Guy on Death Row 30 Years Gets Last-Minute Reprieve
US Supreme Court steps in as Texas planned execution for Tuesday
By Newser Editors and Wire Services
Posted Feb 5, 2015 2:26 PM CST
In this photo taken Jan. 7, 2015, Texas death row inmate Lester Bower, 67, in an interview cage of the Texas Department of Criminal Justice Polunsky Unit near Livingston, Texas.   (Michael Graczyk)
camera-icon View 2 more images

(Newser) – A Texas inmate set to be executed next week for fatally shooting four men at an airplane hangar more than 30 years ago won a reprieve today from the US Supreme Court. Lester Bower Jr., 67, among the longest-serving Texas death row inmates, had been scheduled for lethal injection Tuesday. The justices gave no reason for the reprieve, saying only that it would be lifted automatically if they deny an appeal or act on it. Bower was convicted in the October 1983 deaths at a Grayson County ranch about 60 miles north of Dallas. Authorities found parts from a small ultralight airplane at the hangar at his home. Prosecutors also tied unusual Italian-made .22-caliber bullets used in the slayings to similar ammunition purchased by Bower, a federally licensed gun dealer. The wife of one victim said the delay was "very frustrating since we were so close. I am hoping once this is done he will be out of options, we can get another death warrant and end this," she said in an email.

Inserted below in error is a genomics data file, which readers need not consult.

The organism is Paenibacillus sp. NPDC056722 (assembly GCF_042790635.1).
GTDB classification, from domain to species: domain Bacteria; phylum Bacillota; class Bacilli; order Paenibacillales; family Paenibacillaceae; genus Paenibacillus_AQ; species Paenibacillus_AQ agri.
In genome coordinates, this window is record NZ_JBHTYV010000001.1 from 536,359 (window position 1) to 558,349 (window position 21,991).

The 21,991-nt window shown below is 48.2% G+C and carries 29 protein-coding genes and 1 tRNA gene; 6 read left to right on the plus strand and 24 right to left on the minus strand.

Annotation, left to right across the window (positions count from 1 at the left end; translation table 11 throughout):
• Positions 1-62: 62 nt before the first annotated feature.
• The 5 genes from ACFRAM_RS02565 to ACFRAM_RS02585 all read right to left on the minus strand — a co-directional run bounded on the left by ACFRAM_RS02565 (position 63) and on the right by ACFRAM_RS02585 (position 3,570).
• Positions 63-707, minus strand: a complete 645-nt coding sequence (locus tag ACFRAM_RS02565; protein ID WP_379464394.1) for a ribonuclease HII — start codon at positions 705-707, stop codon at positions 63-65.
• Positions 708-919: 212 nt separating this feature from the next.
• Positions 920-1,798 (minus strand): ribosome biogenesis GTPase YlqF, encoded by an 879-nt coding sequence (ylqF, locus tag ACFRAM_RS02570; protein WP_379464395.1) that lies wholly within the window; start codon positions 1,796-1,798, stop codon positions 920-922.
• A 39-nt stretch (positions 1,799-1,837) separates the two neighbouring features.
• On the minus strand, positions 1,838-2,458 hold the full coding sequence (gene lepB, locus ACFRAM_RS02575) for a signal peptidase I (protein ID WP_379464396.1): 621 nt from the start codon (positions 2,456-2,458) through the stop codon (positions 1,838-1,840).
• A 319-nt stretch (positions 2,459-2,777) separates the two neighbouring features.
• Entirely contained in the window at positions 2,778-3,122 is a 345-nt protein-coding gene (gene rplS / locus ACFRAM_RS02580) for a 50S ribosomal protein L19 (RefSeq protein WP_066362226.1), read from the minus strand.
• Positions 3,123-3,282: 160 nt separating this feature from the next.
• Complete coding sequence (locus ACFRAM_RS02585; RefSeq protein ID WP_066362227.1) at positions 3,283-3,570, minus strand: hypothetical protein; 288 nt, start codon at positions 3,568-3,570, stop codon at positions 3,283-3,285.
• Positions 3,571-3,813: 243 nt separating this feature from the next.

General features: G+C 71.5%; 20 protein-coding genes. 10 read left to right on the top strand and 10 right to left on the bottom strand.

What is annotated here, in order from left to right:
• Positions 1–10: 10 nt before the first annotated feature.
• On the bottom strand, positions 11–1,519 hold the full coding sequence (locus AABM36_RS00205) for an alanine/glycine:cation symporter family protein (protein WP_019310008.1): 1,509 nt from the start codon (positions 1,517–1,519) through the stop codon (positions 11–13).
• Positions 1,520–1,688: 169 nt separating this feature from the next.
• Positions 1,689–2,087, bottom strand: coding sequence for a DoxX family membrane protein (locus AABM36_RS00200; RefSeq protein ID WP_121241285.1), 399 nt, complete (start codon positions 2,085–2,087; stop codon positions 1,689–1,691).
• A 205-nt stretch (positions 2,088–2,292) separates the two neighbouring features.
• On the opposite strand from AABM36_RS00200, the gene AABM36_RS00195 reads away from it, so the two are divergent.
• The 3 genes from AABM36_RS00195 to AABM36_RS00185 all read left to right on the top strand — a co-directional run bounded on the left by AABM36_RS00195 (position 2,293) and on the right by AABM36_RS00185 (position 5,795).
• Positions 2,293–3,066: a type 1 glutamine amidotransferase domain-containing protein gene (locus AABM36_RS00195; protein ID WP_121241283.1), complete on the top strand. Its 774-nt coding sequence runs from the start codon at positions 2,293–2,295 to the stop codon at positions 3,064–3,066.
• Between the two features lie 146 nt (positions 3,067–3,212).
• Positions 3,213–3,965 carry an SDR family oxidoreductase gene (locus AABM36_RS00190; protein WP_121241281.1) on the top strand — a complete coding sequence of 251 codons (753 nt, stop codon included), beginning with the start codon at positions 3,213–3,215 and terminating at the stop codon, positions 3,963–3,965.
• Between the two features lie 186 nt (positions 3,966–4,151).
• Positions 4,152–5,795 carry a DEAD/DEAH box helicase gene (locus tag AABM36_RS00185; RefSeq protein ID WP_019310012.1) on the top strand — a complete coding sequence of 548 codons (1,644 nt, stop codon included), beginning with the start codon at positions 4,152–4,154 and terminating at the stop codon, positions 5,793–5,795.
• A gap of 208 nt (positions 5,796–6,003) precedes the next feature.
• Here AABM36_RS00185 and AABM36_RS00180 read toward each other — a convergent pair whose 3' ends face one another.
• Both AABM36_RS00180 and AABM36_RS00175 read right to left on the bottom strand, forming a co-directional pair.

In their appeal to the high court, Bower's lawyers said jurors who decided on his death sentence had faulty instructions that didn't allow them to consider mitigating circumstances that he had no criminal record, was a married father of two, college educated and employed as a chemical salesman. Since his 1984 trial, court rulings have refined instructions to Texas capital murder trial juries to account for mitigating circumstances. Several condemned inmates from that era—but not Bower—have received new court-ordered punishment trials. Prosecutors said Bower was obsessed with the aircraft and stole it. Bower has said he was at the hangar to purchase the aircraft and the men were alive when he left. "They can't prove it was stolen and I can't prove I bought it," he said. "They have four dead men. It's too good a story, so they say I stole it."